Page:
A study published in JAMA Internal Medicine found that Medicare spent nearly $8 billion on insulin in 2017, but the US public health insurance program could save around half of the amount if it were allowed to negotiate drug prices, as reported by U.S. News & World.
Lead author William Feldman said "Medicare now accounts for a third of all drug spending. Legislation allowing Medicare to negotiate prices and establish a central formulary would help save taxpayers money."
Other governments, such as Canada, use their large buying power to negotiate better prices, but legislation that established Medicare Part D in the US said Medicare cannot interfere with negotiations between health plans and pharmaceutical companies, according to the journal Health Affairs.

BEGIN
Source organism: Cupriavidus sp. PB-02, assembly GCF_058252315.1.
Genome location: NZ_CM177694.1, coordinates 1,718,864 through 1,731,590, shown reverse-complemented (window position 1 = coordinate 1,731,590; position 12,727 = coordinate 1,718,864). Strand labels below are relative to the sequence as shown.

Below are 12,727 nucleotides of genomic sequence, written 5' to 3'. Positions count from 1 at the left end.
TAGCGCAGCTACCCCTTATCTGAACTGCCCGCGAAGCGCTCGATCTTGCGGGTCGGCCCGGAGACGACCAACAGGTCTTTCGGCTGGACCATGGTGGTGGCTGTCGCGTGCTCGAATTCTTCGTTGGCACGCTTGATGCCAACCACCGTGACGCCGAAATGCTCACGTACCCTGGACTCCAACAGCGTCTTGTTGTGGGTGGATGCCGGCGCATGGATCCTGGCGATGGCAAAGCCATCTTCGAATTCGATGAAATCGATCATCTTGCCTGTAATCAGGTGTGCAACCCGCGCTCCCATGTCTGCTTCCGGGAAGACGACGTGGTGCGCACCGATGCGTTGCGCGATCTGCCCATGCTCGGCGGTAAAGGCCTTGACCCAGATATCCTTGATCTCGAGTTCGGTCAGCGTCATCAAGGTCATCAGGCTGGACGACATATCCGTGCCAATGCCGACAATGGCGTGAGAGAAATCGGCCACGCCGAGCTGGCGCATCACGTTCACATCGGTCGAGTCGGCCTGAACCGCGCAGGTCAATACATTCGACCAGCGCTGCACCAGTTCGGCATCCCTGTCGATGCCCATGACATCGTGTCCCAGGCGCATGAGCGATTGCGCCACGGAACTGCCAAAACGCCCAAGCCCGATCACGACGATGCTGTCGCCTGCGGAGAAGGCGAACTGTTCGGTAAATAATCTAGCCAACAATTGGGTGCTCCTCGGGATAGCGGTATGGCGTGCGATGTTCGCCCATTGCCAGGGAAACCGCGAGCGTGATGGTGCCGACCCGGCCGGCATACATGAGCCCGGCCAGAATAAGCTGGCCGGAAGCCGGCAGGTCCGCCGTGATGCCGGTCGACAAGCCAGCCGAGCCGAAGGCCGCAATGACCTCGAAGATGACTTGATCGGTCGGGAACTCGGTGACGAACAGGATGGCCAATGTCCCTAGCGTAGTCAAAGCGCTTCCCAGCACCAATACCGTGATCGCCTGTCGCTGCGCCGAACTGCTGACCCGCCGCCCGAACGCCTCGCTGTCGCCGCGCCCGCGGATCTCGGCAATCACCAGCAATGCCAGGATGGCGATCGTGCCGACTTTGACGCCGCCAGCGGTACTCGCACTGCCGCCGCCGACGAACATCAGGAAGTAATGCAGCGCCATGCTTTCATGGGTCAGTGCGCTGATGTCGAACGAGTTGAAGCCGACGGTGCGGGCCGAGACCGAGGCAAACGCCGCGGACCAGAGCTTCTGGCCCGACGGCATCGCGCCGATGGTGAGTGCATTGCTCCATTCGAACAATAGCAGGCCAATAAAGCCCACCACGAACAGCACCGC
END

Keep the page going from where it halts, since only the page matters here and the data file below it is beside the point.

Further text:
In the study, researchers looked at Medicare Part D spending in 2017, comparing insulin prices between Medicare Part D and what the US Department of Veterans Affairs (VA) paid for the same medications.
Researchers, who looked at 31 different insulins, found that total spending on insulin for Medicare Part D was $7.8 billion after manufacturer rebates.
If Medicare had been able to use the same prices negotiated by the VA, it would have saved $2.9 billion, and if it could use VA pricing and a national formulary, the projected savings would be $4.4 billion, the study found.
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